By Chiquita Violette
I realized I liked not only boys but also girls when I was very young. I just didn’t have a word for it, nor did I talk about it. As a result, by lack of information, silence and de-fault, I was ‘hetero” to anyone who knew me, including my questioning self. The first thing I did was seek out books. I figured that the answer to my queer query could be found within bounded pages that would give me a definition, a description, illustration or story.
What I found was the famed anthology, Bi Any Other Name, edited by Loraine Hutchins and Lani Ka’ahumanu, which gave me everything that I was looking for: validation, insight into my feelings and a community. I devoured that book and searched for others like it, but at my local used bookstore, there wasn’t much else. For a kid coming from a low-income household, Internet access was sporadic and was deemed a luxury rather than the necessity it is today.
When I did access the World Wide Web, I sought out both community and women-loving women, dating websites, clubs and groups that were lesbian- or bi-specific. I remember one time I called a local lesbian hotspot and asked if it was okay for bi women to hang out there because I wasn’t sure and I was so nervous about the whole idea of it all.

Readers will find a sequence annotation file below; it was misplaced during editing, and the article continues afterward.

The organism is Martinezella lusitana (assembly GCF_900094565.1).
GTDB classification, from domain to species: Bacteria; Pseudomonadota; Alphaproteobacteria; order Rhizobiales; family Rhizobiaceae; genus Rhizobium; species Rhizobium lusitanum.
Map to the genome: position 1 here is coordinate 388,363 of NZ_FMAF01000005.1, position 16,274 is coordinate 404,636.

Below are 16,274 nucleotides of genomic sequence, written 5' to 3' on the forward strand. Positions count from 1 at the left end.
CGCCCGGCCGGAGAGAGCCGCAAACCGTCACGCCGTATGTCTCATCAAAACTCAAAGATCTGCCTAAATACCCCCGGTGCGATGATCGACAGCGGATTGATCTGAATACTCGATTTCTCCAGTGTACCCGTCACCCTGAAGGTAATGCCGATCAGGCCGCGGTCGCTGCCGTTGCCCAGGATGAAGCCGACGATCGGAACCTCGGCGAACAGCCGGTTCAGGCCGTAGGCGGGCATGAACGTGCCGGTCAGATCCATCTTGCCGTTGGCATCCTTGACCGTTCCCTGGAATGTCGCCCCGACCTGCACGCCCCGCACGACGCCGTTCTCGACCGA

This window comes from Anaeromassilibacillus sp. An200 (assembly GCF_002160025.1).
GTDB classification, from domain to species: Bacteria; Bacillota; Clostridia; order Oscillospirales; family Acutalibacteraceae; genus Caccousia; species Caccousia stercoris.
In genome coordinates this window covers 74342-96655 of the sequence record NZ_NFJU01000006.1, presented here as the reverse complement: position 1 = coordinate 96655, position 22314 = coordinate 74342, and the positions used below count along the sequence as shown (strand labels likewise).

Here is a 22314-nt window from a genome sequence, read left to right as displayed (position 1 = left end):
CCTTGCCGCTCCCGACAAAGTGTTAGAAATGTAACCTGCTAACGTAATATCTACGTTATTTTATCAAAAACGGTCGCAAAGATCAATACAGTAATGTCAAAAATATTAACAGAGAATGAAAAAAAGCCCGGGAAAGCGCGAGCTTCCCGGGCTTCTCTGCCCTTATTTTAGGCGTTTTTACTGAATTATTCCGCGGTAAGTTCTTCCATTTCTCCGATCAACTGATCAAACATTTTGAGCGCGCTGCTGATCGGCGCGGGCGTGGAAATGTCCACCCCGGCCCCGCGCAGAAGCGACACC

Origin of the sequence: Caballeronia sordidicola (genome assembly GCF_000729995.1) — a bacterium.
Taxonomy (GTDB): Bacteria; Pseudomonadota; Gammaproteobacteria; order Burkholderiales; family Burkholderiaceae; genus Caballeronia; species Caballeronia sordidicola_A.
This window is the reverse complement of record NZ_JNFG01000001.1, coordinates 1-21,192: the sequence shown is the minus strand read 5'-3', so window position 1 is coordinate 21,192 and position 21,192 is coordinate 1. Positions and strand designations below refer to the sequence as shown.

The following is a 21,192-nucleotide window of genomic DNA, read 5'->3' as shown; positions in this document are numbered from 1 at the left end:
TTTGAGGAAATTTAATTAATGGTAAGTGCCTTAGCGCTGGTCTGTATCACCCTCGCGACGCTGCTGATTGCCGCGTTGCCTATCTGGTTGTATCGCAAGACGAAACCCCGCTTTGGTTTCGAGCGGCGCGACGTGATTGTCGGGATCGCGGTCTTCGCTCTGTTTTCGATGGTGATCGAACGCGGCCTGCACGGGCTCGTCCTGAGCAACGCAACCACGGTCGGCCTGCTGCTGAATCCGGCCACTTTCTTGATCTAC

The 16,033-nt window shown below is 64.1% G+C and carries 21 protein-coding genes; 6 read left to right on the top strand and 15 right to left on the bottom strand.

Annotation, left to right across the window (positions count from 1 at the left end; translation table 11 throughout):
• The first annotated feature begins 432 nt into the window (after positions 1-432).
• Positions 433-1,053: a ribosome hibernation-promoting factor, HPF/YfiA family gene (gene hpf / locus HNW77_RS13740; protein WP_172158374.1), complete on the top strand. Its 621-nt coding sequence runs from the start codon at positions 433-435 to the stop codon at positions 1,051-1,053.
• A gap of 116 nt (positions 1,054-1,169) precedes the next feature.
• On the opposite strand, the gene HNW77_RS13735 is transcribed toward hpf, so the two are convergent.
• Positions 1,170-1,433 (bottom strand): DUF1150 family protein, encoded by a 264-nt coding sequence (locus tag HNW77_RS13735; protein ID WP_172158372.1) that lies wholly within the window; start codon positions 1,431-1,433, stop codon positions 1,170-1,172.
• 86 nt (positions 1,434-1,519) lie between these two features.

I wanted to meet other bi women and make friends, but I was also open to the idea of dating. Thanks to the Internet, I landed an informal date. It was nice to have someone to share experiences, insecurities and questions with, and to talk to about the loneliness and confusion of not having a term to call ourselves and the epiphany once we figured it out. We explored the clubs on their under-21 nights to meet people and try to find dates. We navigated obscure landscapes, negotiating boundaries with each other in the naturally awkward way that we introverts do. While fearing judgment, we still found a way to have fun, never as an official couple but as friends, exploring our bi-ness.
My advice to those who are coming out of the hetero closet is to start with some literature, especially if you’re the reflective, solitary type who needs time to process things before getting social. Do some research on different organizations, groups and/or clubs for resources, support and information. I advise everyone, introverted or not, to do that. For those who prefer a more hands-on approach, attend existing support groups and meet-ups or start your own.
Chiquita is a 27-year-old bi/pan/fluid/queer Person of Color, student, artist and activist living and workin’ it in Dallas, Texas.